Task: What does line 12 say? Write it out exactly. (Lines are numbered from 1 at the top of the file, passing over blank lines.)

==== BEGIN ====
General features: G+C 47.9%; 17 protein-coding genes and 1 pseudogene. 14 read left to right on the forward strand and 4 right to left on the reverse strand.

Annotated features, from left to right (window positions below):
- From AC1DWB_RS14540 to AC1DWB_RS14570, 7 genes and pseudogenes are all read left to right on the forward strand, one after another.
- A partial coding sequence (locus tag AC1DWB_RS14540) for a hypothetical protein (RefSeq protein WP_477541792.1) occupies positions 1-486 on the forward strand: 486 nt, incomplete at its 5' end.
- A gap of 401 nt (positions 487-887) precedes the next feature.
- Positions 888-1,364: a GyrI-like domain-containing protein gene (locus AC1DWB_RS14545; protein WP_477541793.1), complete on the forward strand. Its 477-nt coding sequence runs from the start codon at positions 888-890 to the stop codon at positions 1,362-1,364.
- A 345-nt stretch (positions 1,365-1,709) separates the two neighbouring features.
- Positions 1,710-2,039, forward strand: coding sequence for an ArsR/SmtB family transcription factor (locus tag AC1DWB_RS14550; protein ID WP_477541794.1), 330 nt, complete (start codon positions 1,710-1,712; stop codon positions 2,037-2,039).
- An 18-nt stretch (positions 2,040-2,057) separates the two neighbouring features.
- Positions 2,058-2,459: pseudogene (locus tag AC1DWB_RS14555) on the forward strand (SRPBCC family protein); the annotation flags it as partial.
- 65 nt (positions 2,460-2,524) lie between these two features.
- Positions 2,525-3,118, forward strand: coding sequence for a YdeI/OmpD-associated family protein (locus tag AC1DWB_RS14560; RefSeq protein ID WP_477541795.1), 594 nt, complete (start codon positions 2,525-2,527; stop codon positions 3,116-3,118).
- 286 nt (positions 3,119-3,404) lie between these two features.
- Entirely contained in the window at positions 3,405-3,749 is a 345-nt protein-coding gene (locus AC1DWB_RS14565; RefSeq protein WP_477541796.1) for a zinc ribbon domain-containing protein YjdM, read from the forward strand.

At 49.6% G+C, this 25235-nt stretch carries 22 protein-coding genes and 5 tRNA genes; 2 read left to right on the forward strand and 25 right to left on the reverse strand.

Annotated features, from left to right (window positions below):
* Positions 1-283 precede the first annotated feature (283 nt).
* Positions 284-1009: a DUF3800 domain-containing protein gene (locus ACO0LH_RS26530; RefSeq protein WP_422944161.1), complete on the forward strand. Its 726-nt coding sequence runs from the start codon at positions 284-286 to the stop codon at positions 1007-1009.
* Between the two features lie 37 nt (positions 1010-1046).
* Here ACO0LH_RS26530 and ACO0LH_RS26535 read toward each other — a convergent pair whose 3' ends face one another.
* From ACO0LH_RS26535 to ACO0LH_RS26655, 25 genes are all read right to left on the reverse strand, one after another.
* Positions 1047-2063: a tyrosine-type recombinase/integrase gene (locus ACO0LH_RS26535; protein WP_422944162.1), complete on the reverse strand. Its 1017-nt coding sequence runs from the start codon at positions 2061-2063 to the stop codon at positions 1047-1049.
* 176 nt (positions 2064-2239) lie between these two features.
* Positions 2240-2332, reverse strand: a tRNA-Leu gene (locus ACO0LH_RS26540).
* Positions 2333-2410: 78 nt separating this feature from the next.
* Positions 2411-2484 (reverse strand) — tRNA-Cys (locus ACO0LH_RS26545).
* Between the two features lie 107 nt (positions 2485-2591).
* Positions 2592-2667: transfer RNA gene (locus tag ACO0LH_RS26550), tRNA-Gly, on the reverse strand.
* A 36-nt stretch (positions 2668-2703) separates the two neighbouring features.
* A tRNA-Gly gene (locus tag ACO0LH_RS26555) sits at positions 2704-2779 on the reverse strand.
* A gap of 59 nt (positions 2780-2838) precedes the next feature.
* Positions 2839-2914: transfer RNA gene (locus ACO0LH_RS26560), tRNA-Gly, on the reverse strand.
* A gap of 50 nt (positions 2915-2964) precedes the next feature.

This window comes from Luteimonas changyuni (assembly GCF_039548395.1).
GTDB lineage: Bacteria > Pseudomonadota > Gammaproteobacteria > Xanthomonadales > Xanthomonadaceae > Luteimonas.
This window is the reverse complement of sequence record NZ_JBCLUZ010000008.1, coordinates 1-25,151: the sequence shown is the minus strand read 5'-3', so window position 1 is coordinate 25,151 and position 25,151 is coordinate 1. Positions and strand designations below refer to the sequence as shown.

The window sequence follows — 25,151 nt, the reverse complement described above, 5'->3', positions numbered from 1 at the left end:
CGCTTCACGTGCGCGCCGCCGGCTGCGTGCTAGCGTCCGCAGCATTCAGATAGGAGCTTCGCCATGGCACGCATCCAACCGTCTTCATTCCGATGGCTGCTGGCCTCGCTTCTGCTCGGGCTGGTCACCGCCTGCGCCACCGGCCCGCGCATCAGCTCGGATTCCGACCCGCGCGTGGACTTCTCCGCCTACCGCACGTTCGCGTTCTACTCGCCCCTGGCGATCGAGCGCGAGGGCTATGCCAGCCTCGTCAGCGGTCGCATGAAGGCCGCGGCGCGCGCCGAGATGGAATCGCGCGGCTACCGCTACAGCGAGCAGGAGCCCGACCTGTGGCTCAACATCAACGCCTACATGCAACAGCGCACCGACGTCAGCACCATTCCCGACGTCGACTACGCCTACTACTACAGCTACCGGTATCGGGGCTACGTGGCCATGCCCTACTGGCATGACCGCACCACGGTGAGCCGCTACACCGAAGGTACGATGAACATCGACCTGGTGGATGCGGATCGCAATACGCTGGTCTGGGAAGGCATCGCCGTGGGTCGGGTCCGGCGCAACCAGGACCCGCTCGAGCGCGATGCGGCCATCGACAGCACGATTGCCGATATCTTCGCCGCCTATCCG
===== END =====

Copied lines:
- Positions 2,525-3,118, forward strand: coding sequence for a YdeI/OmpD-associated family protein (locus tag AC1DWB_RS14560; RefSeq protein ID WP_477541795.1), 594 nt, complete (start codon positions 2,525-2,527; stop codon positions 3,116-3,118).